Finally, Greece decided to lift the ban on the entry of Americans, as we reported in our Greek edition this week.
And I say ‘finally’ because while the ban was initially fully justified, its lifting was delayed.
When the ban was put in place, America was setting records for its number of coronavirus cases – and deaths. The risk of Americans transmitting the virus to others was very high.
But since the first vaccine was approved – on December 11 – the situation has changed.
Those who have been vaccinated with both doses, according to health authorities, can now travel at low risk, observing the relevant precautions. (As an aside, the travel ban could have been lifted about two months earlier, for those who had been vaccinated with both doses.) And, of course, as an extra security measure, there will be additional screenings at the airport in Athens.
The measure to ban Americans from entering Greece – and throughout Europe – was justified for one more reason: Initially, Greece controlled the transmission of the coronavirus much more effectively than the United States and most countries. So, it rightly forbade American visits.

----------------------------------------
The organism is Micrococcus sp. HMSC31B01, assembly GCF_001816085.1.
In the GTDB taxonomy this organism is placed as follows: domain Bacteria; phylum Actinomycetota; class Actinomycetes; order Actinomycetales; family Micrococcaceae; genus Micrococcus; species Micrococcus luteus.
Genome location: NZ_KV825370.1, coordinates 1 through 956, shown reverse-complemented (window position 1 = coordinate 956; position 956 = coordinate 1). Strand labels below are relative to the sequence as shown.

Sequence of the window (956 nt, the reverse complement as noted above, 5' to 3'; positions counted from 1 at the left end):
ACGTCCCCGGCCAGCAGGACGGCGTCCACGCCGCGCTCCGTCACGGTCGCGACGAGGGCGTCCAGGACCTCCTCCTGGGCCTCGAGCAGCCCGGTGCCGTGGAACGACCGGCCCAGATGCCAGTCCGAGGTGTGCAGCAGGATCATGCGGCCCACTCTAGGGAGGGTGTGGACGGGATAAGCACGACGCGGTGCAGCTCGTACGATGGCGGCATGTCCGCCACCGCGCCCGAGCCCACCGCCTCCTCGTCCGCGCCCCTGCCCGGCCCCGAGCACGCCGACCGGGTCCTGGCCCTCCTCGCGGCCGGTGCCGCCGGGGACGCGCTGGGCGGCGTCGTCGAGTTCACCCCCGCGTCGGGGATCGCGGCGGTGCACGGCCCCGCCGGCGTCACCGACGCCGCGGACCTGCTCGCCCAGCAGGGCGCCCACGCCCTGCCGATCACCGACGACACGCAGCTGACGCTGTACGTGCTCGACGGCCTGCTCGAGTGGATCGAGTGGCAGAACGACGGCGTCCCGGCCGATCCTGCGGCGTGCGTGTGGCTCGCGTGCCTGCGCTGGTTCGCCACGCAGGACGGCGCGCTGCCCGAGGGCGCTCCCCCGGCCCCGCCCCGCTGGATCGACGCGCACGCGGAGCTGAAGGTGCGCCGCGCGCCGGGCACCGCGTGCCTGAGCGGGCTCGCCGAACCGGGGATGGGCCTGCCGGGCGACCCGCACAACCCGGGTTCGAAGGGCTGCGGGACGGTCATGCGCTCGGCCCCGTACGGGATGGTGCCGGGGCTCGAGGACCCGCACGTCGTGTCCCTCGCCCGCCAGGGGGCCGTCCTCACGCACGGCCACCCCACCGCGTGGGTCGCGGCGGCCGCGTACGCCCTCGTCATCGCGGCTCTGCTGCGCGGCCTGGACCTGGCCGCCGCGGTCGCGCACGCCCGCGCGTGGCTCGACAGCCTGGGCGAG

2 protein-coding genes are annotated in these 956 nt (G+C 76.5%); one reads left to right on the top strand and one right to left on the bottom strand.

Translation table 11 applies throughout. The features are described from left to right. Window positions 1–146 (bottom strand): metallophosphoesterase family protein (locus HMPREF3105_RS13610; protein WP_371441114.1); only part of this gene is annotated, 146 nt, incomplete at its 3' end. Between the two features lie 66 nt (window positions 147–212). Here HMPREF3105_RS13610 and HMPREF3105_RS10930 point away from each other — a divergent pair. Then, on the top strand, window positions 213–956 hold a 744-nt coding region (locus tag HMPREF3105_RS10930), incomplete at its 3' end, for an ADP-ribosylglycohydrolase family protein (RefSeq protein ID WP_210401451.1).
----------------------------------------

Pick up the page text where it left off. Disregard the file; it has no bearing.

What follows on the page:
Of course, Greece had no choice but to allow expatriates with Greek passports to enter the country. It could not shut the front door to its citizens.
Now, however, we are facing the following phenomenon: Greece continues to be closed – but can there be tourism with closed restaurants, etc.? What will the tourists do? Will they just stay in their hotel rooms?
Many travel agents are worried that at least half of the tourist season will be lost again this year if immediate measures are not taken, such as allowing outdoor dining at restaurants – especially now that the temperature is rising – something that the government is pushing for implementation anyway.
Of course, there is another extremely serious issue that needs to be addressed:
The tourist will not choose to visit a country only for its magnificent ancient monuments, the sun, and the sea. He/she also needs and wants to feel safe.
He/she will therefore choose to visit countries with a high rate of vaccination. Unfortunately, through no fault of its own, Greece is lagging in this respect. The European Union has failed the challenge of rolling out the vaccine in a timely fashion.
It is imperative that once vaccines are available, the countries in the EU must be fully prepared to move quickly to make up for the delay – and Greece appears to now be on the right path.
The country must win this battle. For the health of its citizens and for the sake of its economy.